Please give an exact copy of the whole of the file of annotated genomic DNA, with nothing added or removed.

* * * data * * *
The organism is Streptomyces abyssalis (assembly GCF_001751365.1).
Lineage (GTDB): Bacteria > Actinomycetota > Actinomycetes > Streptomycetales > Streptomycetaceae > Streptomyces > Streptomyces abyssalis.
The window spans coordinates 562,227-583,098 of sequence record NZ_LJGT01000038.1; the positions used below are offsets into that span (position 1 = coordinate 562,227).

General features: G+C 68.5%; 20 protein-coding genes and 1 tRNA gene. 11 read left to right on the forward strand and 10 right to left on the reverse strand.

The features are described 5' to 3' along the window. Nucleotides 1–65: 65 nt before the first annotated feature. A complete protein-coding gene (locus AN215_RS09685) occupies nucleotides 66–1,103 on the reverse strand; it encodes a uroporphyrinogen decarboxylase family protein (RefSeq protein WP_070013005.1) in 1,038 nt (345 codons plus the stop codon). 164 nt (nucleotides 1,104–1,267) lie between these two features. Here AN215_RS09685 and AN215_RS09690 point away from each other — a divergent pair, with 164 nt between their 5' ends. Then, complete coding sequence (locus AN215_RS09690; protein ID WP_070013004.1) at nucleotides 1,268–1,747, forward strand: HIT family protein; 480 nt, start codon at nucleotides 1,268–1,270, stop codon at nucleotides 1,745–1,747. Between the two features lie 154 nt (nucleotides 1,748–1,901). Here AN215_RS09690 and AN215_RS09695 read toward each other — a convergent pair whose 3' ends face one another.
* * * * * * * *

The organism is Streptomyces abyssalis (assembly GCF_001751365.1).
Lineage (GTDB): Bacteria > Actinomycetota > Actinomycetes > Streptomycetales > Streptomycetaceae > Streptomyces > Streptomyces abyssalis.
The window spans coordinates 562,227-583,098 of sequence record NZ_LJGT01000038.1; the positions used below are offsets into that span (position 1 = coordinate 562,227).

General features: G+C 68.5%; 20 protein-coding genes and 1 tRNA gene. 11 read left to right on the forward strand and 10 right to left on the reverse strand.

The features are described 5' to 3' along the window. Nucleotides 1–65: 65 nt before the first annotated feature. A complete protein-coding gene (locus AN215_RS09685) occupies nucleotides 66–1,103 on the reverse strand; it encodes a uroporphyrinogen decarboxylase family protein (RefSeq protein WP_070013005.1) in 1,038 nt (345 codons plus the stop codon). 164 nt (nucleotides 1,104–1,267) lie between these two features. Here AN215_RS09685 and AN215_RS09690 point away from each other — a divergent pair, with 164 nt between their 5' ends. Then, complete coding sequence (locus AN215_RS09690; protein ID WP_070013004.1) at nucleotides 1,268–1,747, forward strand: HIT family protein; 480 nt, start codon at nucleotides 1,268–1,270, stop codon at nucleotides 1,745–1,747. Between the two features lie 154 nt (nucleotides 1,748–1,901). Here AN215_RS09690 and AN215_RS09695 read toward each other — a convergent pair whose 3' ends face one another.